A cancer diagnosis has a profound effect on everyone, including the patient, caregiver, family and members of the patient’s community. Sexual orientation and gender identity are two of the many factors that influence one’s likelihood of being diagnosed with cancer, and how one responds to that diagnosis. CancerCare recognizes and supports gay, lesbian, bisexual and transgender people and their families, whether those families are biological or created by choice.
According to the National LGBT Cancer Network, LGBT people face a greater chance of being diagnosed with lung, breast, cervical, anal, and liver cancers than non-LGBT people. The increased chance of diagnosis can be attributed to a combination of social/economic factors and to behaviors. It is important to understand that it is not because one is gay, lesbian, bisexual or transgender that one is at increased risk of a cancer diagnosis. It’s that LGBT people, as a group, are more likely to engage, or have engaged in, specific behaviors that can increase the likelihood of developing cancer.
For example, smoking is responsible for 80% of all lung cancers, and increases risk for colon, esophageal and anal cancers. Various studies confirm that gay men and lesbians are more likely to smoke than men and women who do not identify as gay. If you smoke, stop. If you are unable to quit by yourself, try the American Cancer Society’s free guide to quitting smoking (www.cancer.org/healthy). Other behaviors, including a high fat diet, alcohol consumption and recreational drug use, also contribute to an increased risk of developing cancer.
Other statistical evidence shows that having children after age 30, or not having any biological children at all, is associated with increased risk of breast cancer. It therefore follows that lesbian women, who are less likely to have children than non-lesbian women, are at higher risk of breast cancer. If you are a woman, lesbian, bisexual, transgender or otherwise, older than 30 and have never had a biological child, it is important that you get regular screenings for breast cancer.
Additionally, HPV (human papillomavirus) can cause cervical cancer in women and anal cancer in men. If you are a man who engages in receptive anal sex, which is how the a primary mode of HPV transmission virus is transmitted between men, ask your doctor for an anal Pap smear to find out your HPV status, particularly if you are HIV-positive. HIV infection/AIDS also increases risk for testicular cancer,invasive cervical cancer, Kaposi’s sarcoma and non-Hodgkin lymphoma which are categorized as AIDS-defining cancers. Research has shown that HIV infection/AIDS also increases the risk for non-AIDS-defining cancers, including anal cancer, Hodgkins disease, melanoma, liver cancer, lung cancer, mouth and throat cancers, testicular cancer and squamous cell and basal cell skin cancers.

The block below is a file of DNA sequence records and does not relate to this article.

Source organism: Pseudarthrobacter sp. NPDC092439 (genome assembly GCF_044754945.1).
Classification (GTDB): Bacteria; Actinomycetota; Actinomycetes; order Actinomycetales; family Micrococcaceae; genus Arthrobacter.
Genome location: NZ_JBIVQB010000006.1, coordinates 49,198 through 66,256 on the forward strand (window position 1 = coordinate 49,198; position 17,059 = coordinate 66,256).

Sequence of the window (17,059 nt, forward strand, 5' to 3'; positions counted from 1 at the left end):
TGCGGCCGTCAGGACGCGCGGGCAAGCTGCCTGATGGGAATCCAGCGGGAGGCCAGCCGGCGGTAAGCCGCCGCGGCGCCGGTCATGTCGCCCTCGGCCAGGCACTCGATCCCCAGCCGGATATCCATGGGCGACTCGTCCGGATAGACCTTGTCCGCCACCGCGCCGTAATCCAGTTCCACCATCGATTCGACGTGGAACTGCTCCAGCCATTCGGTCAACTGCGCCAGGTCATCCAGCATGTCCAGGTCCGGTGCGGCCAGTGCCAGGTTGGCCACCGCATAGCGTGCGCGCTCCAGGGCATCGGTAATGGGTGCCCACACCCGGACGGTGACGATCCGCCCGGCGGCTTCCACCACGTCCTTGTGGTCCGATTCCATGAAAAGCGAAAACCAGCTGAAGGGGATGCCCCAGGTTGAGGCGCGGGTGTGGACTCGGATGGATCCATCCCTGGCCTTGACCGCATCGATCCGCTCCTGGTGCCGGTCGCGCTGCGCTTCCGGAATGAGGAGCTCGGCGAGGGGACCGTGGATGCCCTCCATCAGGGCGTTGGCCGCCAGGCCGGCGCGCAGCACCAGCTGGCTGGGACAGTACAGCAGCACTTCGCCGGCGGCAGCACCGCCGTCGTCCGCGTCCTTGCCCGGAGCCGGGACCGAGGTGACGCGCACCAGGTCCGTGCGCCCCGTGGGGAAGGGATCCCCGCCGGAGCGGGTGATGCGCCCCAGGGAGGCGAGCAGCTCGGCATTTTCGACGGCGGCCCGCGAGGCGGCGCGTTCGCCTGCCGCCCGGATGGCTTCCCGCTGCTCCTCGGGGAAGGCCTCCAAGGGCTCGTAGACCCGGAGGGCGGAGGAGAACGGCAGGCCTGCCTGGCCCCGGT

Identifying as an LGBT person can be a part of your life experience that makes it harder for you to feel comfortable enough to seek and get the care that you, your loved one or family member needs. Some of the reasons LGBT people report feeling uncomfortable asking for care might apply to you:
• Fear of discrimination or harassment
• Previous negative experiences with doctors, nurses or other health care workers in past
• Lack of legal or financial resources or insurance coverage
• Immigration status
When LGBT people don’t have a doctor or medical provider that they can trust, they are less likely to make or keep appointments. They may not feel safe sharing information that a doctor or medical provider needs in order to provide comprehensive care. The Gay and Lesbian Medical Association (GLMA) has a searchable directory of LGBT positive medical practitioners (www.glma.org). The National LGBT Cancer Network (www.cancer-network.org) has a comprehensive list of cancer resources for the LGBT community. The National LGBT Cancer Project (www.lgbtcancer.org ) also has information about coming out to your doctor as well as a directory of LGBT-positive medical providers. Making the effort to find a medical provider with whom you are comfortable can be a lot of work but it may make a critical difference.
One of the benefits of disclosing your sexual/gender identity is that you can then be honest with your oncology team about what support is or is not available to you, and include those individuals in the overall plan of care. From a coping perspective, a sense of being recognized and accepted as who you are by your oncology team can enhance feelings of trust and a sense of support that are the foundation of successful communication with various members of your oncology team. Further, disclosure means that you can devote your energy to coping with your diagnosis and treatment, without diverting your attention to maintaining an artificial narrative about yourself and the meaningful relationships in your life. Finding a health care team that is sensitive to, and embraces, LGBT identity allows you to utilize the full spectrum of support that is available to you. CancerCare offers supportive services that celebrate LGBT identities and relationships, free of charge, for the LGBT community affected by cancer.
Edited by William Goeren, MSW, OSW-C, LCSW-R